Significantly, here the trial court instructed the jury on the law of the parties.   Thus, the jury was authorized to convict Humphries if the evidence was sufficient to show that “acting with intent to promote or assist the commission of the offense, he solicit[ed], encourag[ed], direct[ed], aid[ed], or attempt[ed] to aid the other person to commit the offense.” 15  Humphries' own statement in this case connects him to the murder of Juanita Green as a party.   A defendant's confession may be sufficient to corroborate an accomplice, so long as proof of the confession does not depend upon the testimony of the accomplice.16  Although Humphries' statement does not connect him to the remuneration element of the offense, this deficiency is irrelevant because the testimony of an accomplice in a capital murder prosecution need not be corroborated as to the elements which distinguish murder from capital murder.17  Accordingly, we find the accomplice witness testimony sufficiently corroborated and we overrule Humphries' fourth issue.


 Humphries' fifth issue questions the legal sufficiency of the evidence to prove Melanie Green provided or promised to provide remuneration to Lincoln Keith.   In passing on legal sufficiency of the evidence, we determine whether any rational trier of fact could find the essential elements of the crime beyond a reasonable doubt.18  We do not resolve conflicts of fact or assign credibility to witnesses, as it was the function of the trier of fact to accept or reject any, part, or all of any witness's testimony.19  Our duty, rather, is to determine only if the explicit and implicit findings of the trier of fact are rational by viewing all the evidence in a light most favorable to the verdict.20  In so doing, we resolve any inconsistencies in the evidence in favor of the verdict.21

We find the following testimony of Jason Trent, when viewed in the light most favorable to the verdict, legally sufficient to support a finding of the offer of remuneration, and of Humphries' knowledge of the offer:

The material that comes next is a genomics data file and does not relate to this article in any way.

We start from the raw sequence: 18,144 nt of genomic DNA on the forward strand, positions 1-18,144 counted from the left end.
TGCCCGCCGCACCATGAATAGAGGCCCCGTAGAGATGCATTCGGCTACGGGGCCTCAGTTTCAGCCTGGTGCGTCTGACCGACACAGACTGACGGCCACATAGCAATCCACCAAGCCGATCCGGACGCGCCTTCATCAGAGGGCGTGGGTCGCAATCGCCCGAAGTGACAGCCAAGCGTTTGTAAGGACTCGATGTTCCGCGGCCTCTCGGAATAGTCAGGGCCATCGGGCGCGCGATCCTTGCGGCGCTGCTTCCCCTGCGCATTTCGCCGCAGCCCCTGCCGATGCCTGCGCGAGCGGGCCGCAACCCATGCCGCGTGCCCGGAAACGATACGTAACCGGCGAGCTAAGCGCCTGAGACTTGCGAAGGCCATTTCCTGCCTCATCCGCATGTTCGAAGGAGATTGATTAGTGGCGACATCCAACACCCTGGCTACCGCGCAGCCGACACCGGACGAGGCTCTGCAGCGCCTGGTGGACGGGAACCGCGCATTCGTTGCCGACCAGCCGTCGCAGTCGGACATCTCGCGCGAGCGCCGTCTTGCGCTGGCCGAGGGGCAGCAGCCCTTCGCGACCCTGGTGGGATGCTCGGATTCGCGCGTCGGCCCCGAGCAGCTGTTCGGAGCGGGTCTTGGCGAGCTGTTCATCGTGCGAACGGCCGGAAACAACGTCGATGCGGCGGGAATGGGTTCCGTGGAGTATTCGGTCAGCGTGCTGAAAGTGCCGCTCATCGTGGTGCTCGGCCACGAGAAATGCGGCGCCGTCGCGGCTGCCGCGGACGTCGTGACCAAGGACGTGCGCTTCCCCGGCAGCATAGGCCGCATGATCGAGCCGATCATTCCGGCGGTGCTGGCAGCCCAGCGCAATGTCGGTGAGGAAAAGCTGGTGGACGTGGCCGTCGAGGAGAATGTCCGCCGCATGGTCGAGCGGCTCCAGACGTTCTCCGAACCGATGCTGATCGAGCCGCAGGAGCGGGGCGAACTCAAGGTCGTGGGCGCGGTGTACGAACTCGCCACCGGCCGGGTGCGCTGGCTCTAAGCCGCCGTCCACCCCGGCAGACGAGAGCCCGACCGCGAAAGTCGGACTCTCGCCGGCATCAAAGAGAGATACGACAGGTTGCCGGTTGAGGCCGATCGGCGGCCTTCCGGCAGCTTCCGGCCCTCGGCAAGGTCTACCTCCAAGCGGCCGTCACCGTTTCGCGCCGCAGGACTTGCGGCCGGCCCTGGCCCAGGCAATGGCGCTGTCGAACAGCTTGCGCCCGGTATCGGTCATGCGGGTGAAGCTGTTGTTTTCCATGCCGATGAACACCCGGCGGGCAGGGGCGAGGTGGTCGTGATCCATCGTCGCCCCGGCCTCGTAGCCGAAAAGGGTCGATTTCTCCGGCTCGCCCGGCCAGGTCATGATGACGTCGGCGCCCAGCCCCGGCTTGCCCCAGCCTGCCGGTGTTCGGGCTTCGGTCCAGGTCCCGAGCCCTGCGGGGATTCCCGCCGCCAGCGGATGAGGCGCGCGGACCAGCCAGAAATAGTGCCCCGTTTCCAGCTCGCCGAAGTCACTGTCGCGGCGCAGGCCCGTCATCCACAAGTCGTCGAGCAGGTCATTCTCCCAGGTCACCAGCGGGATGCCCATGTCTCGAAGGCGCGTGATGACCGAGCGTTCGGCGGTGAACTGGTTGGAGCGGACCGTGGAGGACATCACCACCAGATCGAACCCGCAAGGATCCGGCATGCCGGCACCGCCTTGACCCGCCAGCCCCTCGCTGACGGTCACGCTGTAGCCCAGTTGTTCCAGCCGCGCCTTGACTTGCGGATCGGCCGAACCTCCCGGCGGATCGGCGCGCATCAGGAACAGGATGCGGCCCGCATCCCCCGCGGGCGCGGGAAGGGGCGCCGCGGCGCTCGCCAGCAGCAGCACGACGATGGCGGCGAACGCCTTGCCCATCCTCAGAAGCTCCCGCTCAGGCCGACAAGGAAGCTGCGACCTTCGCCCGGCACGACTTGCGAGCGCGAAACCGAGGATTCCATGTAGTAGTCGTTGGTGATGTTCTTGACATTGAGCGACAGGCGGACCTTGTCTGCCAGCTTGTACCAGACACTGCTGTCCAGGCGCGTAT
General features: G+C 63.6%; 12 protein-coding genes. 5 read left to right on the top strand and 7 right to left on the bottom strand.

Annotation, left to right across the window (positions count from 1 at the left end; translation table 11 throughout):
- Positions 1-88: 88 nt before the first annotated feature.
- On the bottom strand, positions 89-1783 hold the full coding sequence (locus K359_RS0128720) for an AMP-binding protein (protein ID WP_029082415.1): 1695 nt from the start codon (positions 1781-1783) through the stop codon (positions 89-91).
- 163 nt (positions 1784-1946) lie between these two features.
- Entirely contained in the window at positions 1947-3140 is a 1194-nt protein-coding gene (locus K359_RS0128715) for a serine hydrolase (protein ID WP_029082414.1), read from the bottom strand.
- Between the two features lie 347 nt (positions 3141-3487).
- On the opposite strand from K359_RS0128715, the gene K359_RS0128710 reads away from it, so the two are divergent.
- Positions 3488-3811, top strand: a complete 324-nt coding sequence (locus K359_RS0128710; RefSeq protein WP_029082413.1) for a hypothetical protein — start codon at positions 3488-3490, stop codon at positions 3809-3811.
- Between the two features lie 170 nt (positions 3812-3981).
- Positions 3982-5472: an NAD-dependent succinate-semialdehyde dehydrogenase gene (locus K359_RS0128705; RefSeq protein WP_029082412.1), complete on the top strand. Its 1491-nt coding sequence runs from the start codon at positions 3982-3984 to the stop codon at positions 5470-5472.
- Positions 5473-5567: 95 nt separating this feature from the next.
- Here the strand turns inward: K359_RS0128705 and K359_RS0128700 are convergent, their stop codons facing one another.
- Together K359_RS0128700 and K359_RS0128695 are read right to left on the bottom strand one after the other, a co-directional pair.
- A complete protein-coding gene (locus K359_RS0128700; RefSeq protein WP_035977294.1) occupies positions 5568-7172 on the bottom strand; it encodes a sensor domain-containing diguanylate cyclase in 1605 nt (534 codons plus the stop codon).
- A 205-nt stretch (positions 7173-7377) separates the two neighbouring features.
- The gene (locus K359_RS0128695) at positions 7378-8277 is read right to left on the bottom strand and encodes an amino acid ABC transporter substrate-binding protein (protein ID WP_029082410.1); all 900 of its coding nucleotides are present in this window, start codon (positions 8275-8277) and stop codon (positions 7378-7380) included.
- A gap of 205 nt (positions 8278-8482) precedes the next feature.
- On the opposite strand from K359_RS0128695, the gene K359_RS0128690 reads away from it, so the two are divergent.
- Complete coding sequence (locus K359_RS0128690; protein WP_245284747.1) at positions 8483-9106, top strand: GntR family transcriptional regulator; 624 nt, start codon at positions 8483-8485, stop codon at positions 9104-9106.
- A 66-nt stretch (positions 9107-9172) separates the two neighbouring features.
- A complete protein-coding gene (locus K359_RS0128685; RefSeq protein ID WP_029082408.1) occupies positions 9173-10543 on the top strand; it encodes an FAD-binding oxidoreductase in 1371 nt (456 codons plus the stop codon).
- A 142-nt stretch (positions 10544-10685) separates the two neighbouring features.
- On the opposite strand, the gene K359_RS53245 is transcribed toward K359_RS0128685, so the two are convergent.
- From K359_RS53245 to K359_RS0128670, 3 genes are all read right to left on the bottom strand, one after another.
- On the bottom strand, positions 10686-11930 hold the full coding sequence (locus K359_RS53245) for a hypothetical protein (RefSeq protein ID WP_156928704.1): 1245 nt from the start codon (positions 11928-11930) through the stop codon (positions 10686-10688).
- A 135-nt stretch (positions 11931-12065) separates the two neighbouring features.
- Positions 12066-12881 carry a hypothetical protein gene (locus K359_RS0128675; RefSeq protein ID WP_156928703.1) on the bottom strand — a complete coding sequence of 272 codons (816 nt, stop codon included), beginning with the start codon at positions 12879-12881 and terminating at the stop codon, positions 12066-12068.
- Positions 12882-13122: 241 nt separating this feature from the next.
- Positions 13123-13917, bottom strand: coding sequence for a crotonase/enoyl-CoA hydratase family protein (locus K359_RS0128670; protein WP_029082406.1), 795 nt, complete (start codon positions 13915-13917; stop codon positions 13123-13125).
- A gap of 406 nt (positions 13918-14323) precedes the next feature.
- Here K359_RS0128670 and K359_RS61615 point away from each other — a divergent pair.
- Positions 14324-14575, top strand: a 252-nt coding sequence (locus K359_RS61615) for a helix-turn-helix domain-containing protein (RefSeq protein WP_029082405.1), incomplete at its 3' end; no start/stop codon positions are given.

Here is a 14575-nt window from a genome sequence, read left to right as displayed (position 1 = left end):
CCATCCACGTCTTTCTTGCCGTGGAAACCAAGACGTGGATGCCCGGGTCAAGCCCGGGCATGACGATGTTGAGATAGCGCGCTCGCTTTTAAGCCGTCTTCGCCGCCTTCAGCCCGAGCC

Q: What did Josh [Humphries] tell you?

A: That Melanie was going to be waiting at the door, and whoever was to kill was going to get $400.

Q: All right.   So there are four of you there and you discussed this plan to murder Mrs. Green.   What happened next?

A: Well, we went out there around-No, a couple of Josh's friends stopped by not too long before we went out there, probably around 10:30, 11:00.

Q: All right.   And Josh told them they were-what did Josh tell them?

A: He was showing them the gun, just explaining the plan to them.

Accordingly, we overrule Humphries' fifth issue.


With his sixth through eighth issues, Humphries challenges the sufficiency of the evidence to convict him as measured against the indictment.   The indictment, in pertinent part, read:

JOSHUA JOHN HUMPHRIES, ․ did then and there intentionally and knowingly cause the death of Rachel Juanita Green by employing another, namely Lincoln Keith, to commit murder of Rachel Juanita Green for remuneration of money provided by Melanie Green and the promise by Melanie Green of remuneration of money and said JOSHUA JOHN HUMPHRIES did intentionally and knowingly cause the death of Rachel Juanita Green pursuant to the aforementioned agreement by shooting her, the said Rachel Juanita Green with a deadly weapon, to wit, a firearm,․

Humphries maintains that pursuant to Malik v. State,22 the indictment required the State to prove that Humphries himself used a firearm to shoot Green.